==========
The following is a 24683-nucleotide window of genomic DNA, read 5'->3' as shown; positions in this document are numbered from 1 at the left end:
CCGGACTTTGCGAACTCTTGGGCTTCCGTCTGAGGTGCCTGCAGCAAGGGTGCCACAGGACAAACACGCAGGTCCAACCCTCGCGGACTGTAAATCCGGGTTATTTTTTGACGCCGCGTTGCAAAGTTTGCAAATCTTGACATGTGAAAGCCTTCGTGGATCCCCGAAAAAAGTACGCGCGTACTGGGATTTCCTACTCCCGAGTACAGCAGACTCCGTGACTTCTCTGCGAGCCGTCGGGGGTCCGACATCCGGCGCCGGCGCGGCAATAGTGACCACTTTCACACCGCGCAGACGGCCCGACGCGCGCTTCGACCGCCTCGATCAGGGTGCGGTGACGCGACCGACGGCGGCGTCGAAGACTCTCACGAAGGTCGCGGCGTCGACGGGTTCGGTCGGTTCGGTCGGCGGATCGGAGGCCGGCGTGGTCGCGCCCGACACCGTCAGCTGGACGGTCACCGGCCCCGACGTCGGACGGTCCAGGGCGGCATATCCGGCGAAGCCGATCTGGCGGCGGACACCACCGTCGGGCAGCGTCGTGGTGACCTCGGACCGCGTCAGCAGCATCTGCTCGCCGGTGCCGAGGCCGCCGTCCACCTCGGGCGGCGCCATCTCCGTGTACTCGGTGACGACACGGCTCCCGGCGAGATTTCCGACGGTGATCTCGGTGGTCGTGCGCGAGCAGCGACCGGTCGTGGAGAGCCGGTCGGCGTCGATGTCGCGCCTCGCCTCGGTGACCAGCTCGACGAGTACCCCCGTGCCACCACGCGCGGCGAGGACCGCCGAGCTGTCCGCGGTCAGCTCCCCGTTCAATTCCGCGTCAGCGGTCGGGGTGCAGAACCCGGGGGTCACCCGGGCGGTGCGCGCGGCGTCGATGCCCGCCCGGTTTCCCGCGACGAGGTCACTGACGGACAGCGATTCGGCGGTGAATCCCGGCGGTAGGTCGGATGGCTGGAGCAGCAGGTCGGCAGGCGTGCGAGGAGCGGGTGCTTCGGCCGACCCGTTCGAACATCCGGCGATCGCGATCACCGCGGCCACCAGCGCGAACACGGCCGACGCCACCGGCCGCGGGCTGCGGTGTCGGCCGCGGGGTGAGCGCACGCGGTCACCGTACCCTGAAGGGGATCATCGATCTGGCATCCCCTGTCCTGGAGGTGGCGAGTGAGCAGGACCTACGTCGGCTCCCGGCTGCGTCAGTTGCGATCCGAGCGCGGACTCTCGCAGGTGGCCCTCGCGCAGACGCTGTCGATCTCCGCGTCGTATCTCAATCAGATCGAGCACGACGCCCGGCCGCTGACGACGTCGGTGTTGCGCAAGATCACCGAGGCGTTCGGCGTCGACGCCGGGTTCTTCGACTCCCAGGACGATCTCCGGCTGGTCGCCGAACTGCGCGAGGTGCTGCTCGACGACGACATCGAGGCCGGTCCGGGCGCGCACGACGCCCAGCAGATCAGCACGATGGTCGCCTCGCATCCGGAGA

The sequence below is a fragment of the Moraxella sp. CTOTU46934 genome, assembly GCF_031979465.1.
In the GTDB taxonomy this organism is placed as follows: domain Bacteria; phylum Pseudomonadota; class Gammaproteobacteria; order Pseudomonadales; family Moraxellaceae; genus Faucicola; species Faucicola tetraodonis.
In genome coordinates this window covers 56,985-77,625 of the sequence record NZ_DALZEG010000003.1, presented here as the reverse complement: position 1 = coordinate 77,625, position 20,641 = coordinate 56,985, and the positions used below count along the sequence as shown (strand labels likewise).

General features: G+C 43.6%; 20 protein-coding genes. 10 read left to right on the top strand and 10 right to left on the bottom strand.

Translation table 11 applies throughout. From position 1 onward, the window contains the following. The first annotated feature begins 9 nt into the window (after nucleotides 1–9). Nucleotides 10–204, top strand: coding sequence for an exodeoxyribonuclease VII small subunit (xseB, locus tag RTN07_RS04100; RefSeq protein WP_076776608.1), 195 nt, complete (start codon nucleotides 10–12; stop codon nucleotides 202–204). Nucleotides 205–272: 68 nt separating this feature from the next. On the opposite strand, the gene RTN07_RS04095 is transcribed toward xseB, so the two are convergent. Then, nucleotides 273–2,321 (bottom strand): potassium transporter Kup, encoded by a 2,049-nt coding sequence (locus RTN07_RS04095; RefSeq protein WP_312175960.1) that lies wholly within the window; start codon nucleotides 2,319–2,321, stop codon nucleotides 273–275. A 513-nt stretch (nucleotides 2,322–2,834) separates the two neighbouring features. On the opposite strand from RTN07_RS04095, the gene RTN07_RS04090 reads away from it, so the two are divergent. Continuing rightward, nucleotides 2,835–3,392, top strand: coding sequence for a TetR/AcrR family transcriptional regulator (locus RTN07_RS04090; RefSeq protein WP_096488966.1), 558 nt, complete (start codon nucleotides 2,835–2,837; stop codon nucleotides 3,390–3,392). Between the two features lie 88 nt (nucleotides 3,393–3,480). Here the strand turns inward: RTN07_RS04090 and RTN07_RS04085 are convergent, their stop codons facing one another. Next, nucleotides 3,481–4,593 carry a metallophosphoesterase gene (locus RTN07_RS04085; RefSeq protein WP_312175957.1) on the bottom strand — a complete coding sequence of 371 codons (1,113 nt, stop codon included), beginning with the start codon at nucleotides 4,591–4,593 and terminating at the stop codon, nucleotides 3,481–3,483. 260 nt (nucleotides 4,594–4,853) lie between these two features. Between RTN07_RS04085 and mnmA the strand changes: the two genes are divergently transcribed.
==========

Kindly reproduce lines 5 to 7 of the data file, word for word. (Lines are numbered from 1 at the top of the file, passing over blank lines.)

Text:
In genome coordinates this window covers 56,985-77,625 of the sequence record NZ_DALZEG010000003.1, presented here as the reverse complement: position 1 = coordinate 77,625, position 20,641 = coordinate 56,985, and the positions used below count along the sequence as shown (strand labels likewise).

General features: G+C 43.6%; 20 protein-coding genes. 10 read left to right on the top strand and 10 right to left on the bottom strand.

Translation table 11 applies throughout. From position 1 onward, the window contains the following. The first annotated feature begins 9 nt into the window (after nucleotides 1–9). Nucleotides 10–204, top strand: coding sequence for an exodeoxyribonuclease VII small subunit (xseB, locus tag RTN07_RS04100; RefSeq protein WP_076776608.1), 195 nt, complete (start codon nucleotides 10–12; stop codon nucleotides 202–204). Nucleotides 205–272: 68 nt separating this feature from the next. On the opposite strand, the gene RTN07_RS04095 is transcribed toward xseB, so the two are convergent. Then, nucleotides 273–2,321 (bottom strand): potassium transporter Kup, encoded by a 2,049-nt coding sequence (locus RTN07_RS04095; RefSeq protein WP_312175960.1) that lies wholly within the window; start codon nucleotides 2,319–2,321, stop codon nucleotides 273–275. A 513-nt stretch (nucleotides 2,322–2,834) separates the two neighbouring features. On the opposite strand from RTN07_RS04095, the gene RTN07_RS04090 reads away from it, so the two are divergent. Continuing rightward, nucleotides 2,835–3,392, top strand: coding sequence for a TetR/AcrR family transcriptional regulator (locus RTN07_RS04090; RefSeq protein WP_096488966.1), 558 nt, complete (start codon nucleotides 2,835–2,837; stop codon nucleotides 3,390–3,392). Between the two features lie 88 nt (nucleotides 3,393–3,480). Here the strand turns inward: RTN07_RS04090 and RTN07_RS04085 are convergent, their stop codons facing one another. Next, nucleotides 3,481–4,593 carry a metallophosphoesterase gene (locus RTN07_RS04085; RefSeq protein WP_312175957.1) on the bottom strand — a complete coding sequence of 371 codons (1,113 nt, stop codon included), beginning with the start codon at nucleotides 4,591–4,593 and terminating at the stop codon, nucleotides 3,481–3,483. 260 nt (nucleotides 4,594–4,853) lie between these two features. Between RTN07_RS04085 and mnmA the strand changes: the two genes are divergently transcribed.